Kids aren’t the only ones that feel back-to-school stress

Kids aren’t the only ones that feel back-to-school stress

If work had a bell signifying the end of the day, like it did back when we were in school, we’d likely leave with that same sense of glee as yesteryear. There’s no sound more freeing than the sound of that last bell kicking off summer vacation. And you probably remember that feeling of apprehension in late Summer when faced with going back to school. Aside from the usual end-of-summer blues we all felt, returning to school can bring additional stressors to your children – and yourself.

A lot of the anxiety about returning to school is driven by the fear of the unknown. For kids, the unknown can be daunting indeed, particularly if they’re starting at a new school. Navigating new social circles and trying to find your place in a hectic schoolyard is a tough task for anyone, let alone children. Add to that worries about if the new teachers are mean or too strict, or if there’s bullies lying in wait, and you can see why children are occasionally reluctant to get back in the swing of things once September is underway. Parents have anxieties of their own when school starts. Even aside from feelings of separation and worries about children being able to adapt, there can be concerns about paying for tuition, supplies, activity fees and new clothes and uniforms. This is a quintessential recipe for anxiety.

Fortunately, some simple preparedness and work can defeat much of this stress. The American Psychological Association offers several back-to-school tips that are easy to do and effective.

Get into the swing of things

The APA recommends parents and children keep up the volley of the Monday through Friday schedule. Be consistent with a solid sleep routine. Now with nearly a month of school under the belt, families should have a nightly regimen including organizing things the child needs – clothes, backpack, lunch – to facilitate getting out the door without a hassle come morning.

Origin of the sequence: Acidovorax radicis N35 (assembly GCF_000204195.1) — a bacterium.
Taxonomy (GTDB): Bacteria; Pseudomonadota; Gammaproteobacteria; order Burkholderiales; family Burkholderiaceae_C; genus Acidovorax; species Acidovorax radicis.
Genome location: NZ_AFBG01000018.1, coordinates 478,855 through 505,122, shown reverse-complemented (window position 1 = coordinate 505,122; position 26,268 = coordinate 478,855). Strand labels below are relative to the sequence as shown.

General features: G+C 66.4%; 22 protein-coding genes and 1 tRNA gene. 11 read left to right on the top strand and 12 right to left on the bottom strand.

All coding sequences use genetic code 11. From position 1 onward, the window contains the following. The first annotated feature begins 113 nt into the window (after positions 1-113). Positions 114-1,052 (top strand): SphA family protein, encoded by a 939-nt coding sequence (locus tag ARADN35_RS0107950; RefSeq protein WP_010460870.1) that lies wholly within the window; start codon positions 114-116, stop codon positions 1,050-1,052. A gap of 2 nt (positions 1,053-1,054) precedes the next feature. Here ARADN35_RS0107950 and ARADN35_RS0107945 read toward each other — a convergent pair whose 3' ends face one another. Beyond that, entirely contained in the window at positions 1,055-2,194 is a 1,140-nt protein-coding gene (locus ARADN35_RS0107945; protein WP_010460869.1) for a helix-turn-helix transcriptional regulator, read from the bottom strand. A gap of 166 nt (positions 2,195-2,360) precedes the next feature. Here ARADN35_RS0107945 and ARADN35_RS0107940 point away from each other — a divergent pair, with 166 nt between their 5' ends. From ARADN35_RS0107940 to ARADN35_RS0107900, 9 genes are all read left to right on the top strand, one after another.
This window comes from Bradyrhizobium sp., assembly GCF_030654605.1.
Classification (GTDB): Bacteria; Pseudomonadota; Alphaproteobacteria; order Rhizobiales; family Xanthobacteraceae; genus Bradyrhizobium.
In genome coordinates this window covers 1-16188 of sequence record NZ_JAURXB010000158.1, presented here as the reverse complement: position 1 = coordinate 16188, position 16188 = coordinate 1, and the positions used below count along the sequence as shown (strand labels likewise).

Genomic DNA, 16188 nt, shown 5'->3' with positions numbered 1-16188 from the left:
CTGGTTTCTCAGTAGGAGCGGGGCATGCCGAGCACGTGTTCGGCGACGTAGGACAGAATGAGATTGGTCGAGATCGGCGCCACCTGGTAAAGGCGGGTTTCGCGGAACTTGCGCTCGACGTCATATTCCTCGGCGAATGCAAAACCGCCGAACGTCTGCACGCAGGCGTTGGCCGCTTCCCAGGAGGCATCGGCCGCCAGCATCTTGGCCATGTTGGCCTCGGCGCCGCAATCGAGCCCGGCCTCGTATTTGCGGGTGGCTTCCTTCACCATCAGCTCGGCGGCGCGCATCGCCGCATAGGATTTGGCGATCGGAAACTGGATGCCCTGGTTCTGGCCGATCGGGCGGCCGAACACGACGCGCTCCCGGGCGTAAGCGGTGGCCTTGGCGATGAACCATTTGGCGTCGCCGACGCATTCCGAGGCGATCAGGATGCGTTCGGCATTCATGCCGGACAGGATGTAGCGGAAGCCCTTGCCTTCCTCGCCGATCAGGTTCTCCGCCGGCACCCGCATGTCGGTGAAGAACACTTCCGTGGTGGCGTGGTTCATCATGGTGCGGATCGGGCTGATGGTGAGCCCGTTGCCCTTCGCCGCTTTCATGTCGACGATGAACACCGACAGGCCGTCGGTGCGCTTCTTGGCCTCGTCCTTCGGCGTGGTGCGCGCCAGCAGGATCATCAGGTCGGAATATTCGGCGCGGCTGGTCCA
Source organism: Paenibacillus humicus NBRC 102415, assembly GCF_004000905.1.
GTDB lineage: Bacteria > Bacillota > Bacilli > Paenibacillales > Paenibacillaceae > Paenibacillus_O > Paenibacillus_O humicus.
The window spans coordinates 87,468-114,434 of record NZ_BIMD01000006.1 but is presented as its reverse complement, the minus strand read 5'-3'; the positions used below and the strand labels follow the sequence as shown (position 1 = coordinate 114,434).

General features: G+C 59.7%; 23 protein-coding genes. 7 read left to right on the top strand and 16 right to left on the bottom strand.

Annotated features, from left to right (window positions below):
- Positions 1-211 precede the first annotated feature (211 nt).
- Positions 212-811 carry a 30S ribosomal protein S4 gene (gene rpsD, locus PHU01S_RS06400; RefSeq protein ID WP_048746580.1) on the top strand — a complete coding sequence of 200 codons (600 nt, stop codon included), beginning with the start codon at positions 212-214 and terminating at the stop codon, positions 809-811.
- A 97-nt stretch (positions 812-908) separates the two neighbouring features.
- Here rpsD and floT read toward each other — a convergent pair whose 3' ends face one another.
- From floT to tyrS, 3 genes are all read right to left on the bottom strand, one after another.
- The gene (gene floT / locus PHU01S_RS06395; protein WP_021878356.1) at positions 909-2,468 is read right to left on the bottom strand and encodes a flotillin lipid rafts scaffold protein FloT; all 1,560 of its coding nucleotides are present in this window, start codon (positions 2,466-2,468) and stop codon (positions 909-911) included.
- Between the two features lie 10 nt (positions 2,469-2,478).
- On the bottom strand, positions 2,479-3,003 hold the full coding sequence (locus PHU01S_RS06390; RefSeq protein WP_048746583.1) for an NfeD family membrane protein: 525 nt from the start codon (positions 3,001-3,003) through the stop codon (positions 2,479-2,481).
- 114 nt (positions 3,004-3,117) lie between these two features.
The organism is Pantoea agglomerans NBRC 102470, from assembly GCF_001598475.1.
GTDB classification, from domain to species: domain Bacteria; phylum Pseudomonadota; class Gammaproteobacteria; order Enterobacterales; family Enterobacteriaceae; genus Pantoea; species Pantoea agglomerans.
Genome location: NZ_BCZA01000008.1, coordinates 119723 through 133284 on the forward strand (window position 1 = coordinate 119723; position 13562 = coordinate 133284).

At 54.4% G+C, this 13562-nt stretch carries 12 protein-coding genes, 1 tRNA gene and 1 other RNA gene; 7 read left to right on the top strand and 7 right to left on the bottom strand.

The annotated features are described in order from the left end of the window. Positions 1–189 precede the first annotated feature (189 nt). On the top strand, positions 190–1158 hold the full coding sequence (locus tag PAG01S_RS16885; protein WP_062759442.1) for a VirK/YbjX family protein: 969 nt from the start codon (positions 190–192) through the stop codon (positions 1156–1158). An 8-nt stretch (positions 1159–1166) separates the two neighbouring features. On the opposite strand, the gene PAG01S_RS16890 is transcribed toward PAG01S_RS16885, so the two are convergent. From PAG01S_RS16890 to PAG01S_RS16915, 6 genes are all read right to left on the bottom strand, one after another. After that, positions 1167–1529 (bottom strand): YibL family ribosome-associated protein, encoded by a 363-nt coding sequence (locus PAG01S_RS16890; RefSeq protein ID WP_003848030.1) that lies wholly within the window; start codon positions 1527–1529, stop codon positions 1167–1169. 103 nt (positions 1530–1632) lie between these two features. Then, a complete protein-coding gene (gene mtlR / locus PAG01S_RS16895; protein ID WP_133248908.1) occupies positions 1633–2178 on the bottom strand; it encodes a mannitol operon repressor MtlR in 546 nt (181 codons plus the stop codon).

Becoming acquainted with neighbors who have children in the same school is also beneficial for carpool, a communication network and morale. If a child’s young, set up a play date. For older children, find places that are safe to hang out at, like recreation centers, parks or community pools. Keep the communication door open with the kids; actively listening to their anxieties. Empathize by sharing personal experiences at their age. If a child is starting at a new school, ask them about what they liked about their previous school and if those things can be applied to their new surroundings. New things aren’t necessarily bad, and convincing a child of this is a good way to stave off issues like avoidance.

Finally, don’t be afraid to ask for help. Knowing how the school functions, any programs it offers and getting involved with fellow parents and teachers is a great way to build a support network for you and your family. Many other parents are experiencing the same concerns.

For additional help with back-to-school stress, the Anxiety Treatment Centers of California offer a wide range of resources for individuals feeling overwhelmed by feelings of stress, worry or fear. If you or a loved one needs help with stress, or if you’d just like to learn more about stress disorders and how to manage them, please contact one of our trained consultants either via live chat or at 855-972-9459.

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